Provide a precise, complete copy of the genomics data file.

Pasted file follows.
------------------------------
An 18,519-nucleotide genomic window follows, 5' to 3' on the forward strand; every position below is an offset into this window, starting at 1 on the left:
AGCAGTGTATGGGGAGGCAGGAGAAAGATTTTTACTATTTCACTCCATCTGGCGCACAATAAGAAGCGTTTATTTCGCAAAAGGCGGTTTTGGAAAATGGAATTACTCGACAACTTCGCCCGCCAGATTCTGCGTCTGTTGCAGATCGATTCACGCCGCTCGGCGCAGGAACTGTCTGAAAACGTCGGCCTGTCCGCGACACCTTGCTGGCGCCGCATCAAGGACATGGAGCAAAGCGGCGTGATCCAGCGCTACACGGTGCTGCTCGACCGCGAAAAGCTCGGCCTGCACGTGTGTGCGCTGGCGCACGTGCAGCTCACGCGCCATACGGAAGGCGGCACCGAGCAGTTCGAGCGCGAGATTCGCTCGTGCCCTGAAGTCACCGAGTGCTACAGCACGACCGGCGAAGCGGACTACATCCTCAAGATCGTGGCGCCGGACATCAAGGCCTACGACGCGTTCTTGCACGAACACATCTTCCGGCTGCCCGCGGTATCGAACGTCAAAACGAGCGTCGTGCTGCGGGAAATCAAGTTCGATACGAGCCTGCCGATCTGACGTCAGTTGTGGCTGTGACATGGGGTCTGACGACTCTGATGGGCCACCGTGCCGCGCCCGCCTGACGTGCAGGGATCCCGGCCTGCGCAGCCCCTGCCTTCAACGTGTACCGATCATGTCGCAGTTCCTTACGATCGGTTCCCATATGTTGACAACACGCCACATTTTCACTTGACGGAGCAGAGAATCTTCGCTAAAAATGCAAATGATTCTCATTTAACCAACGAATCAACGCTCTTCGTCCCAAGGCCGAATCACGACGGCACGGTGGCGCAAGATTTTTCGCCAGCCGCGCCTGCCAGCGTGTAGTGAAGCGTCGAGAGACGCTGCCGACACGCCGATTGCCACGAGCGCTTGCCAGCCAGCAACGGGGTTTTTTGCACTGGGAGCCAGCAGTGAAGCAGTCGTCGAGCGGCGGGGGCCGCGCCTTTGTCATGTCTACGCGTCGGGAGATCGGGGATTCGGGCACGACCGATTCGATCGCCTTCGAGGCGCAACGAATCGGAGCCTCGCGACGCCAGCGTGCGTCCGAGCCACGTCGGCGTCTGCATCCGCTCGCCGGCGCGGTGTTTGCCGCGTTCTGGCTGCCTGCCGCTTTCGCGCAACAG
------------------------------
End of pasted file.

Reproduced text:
An 18,519-nucleotide genomic window follows, 5' to 3' on the forward strand; every position below is an offset into this window, starting at 1 on the left:
AGCAGTGTATGGGGAGGCAGGAGAAAGATTTTTACTATTTCACTCCATCTGGCGCACAATAAGAAGCGTTTATTTCGCAAAAGGCGGTTTTGGAAAATGGAATTACTCGACAACTTCGCCCGCCAGATTCTGCGTCTGTTGCAGATCGATTCACGCCGCTCGGCGCAGGAACTGTCTGAAAACGTCGGCCTGTCCGCGACACCTTGCTGGCGCCGCATCAAGGACATGGAGCAAAGCGGCGTGATCCAGCGCTACACGGTGCTGCTCGACCGCGAAAAGCTCGGCCTGCACGTGTGTGCGCTGGCGCACGTGCAGCTCACGCGCCATACGGAAGGCGGCACCGAGCAGTTCGAGCGCGAGATTCGCTCGTGCCCTGAAGTCACCGAGTGCTACAGCACGACCGGCGAAGCGGACTACATCCTCAAGATCGTGGCGCCGGACATCAAGGCCTACGACGCGTTCTTGCACGAACACATCTTCCGGCTGCCCGCGGTATCGAACGTCAAAACGAGCGTCGTGCTGCGGGAAATCAAGTTCGATACGAGCCTGCCGATCTGACGTCAGTTGTGGCTGTGACATGGGGTCTGACGACTCTGATGGGCCACCGTGCCGCGCCCGCCTGACGTGCAGGGATCCCGGCCTGCGCAGCCCCTGCCTTCAACGTGTACCGATCATGTCGCAGTTCCTTACGATCGGTTCCCATATGTTGACAACACGCCACATTTTCACTTGACGGAGCAGAGAATCTTCGCTAAAAATGCAAATGATTCTCATTTAACCAACGAATCAACGCTCTTCGTCCCAAGGCCGAATCACGACGGCACGGTGGCGCAAGATTTTTCGCCAGCCGCGCCTGCCAGCGTGTAGTGAAGCGTCGAGAGACGCTGCCGACACGCCGATTGCCACGAGCGCTTGCCAGCCAGCAACGGGGTTTTTTGCACTGGGAGCCAGCAGTGAAGCAGTCGTCGAGCGGCGGGGGCCGCGCCTTTGTCATGTCTACGCGTCGGGAGATCGGGGATTCGGGCACGACCGATTCGATCGCCTTCGAGGCGCAACGAATCGGAGCCTCGCGACGCCAGCGTGCGTCCGAGCCACGTCGGCGTCTGCATCCGCTCGCCGGCGCGGTGTTTGCCGCGTTCTGGCTGCCTGCCGCTTTCGCGCAACAG